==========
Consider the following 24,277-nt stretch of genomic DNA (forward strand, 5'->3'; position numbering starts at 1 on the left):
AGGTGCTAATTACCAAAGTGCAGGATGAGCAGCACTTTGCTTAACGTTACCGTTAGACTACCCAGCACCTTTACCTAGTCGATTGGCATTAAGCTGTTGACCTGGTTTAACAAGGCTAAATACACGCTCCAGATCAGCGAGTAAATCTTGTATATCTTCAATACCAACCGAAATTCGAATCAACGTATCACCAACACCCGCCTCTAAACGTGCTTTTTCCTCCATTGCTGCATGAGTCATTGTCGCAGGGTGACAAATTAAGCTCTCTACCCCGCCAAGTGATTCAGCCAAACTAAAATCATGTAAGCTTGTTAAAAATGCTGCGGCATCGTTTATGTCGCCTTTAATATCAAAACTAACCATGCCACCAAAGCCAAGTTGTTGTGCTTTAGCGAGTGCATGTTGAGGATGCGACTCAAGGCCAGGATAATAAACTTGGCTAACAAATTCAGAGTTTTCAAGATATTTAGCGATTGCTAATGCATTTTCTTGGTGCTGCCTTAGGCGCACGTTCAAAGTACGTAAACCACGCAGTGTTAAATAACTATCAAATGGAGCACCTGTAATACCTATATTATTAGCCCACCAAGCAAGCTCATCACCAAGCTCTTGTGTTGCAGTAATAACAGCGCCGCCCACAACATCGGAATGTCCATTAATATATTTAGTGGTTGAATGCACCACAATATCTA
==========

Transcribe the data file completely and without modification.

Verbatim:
Consider the following 24,277-nt stretch of genomic DNA (forward strand, 5'->3'; position numbering starts at 1 on the left):
AGGTGCTAATTACCAAAGTGCAGGATGAGCAGCACTTTGCTTAACGTTACCGTTAGACTACCCAGCACCTTTACCTAGTCGATTGGCATTAAGCTGTTGACCTGGTTTAACAAGGCTAAATACACGCTCCAGATCAGCGAGTAAATCTTGTATATCTTCAATACCAACCGAAATTCGAATCAACGTATCACCAACACCCGCCTCTAAACGTGCTTTTTCCTCCATTGCTGCATGAGTCATTGTCGCAGGGTGACAAATTAAGCTCTCTACCCCGCCAAGTGATTCAGCCAAACTAAAATCATGTAAGCTTGTTAAAAATGCTGCGGCATCGTTTATGTCGCCTTTAATATCAAAACTAACCATGCCACCAAAGCCAAGTTGTTGTGCTTTAGCGAGTGCATGTTGAGGATGCGACTCAAGGCCAGGATAATAAACTTGGCTAACAAATTCAGAGTTTTCAAGATATTTAGCGATTGCTAATGCATTTTCTTGGTGCTGCCTTAGGCGCACGTTCAAAGTACGTAAACCACGCAGTGTTAAATAACTATCAAATGGAGCACCTGTAATACCTATATTATTAGCCCACCAAGCAAGCTCATCACCAAGCTCTTGTGTTGCAGTAATAACAGCGCCGCCCACAACATCGGAATGTCCATTAATATATTTAGTGGTTGAATGCACCACAATATCTA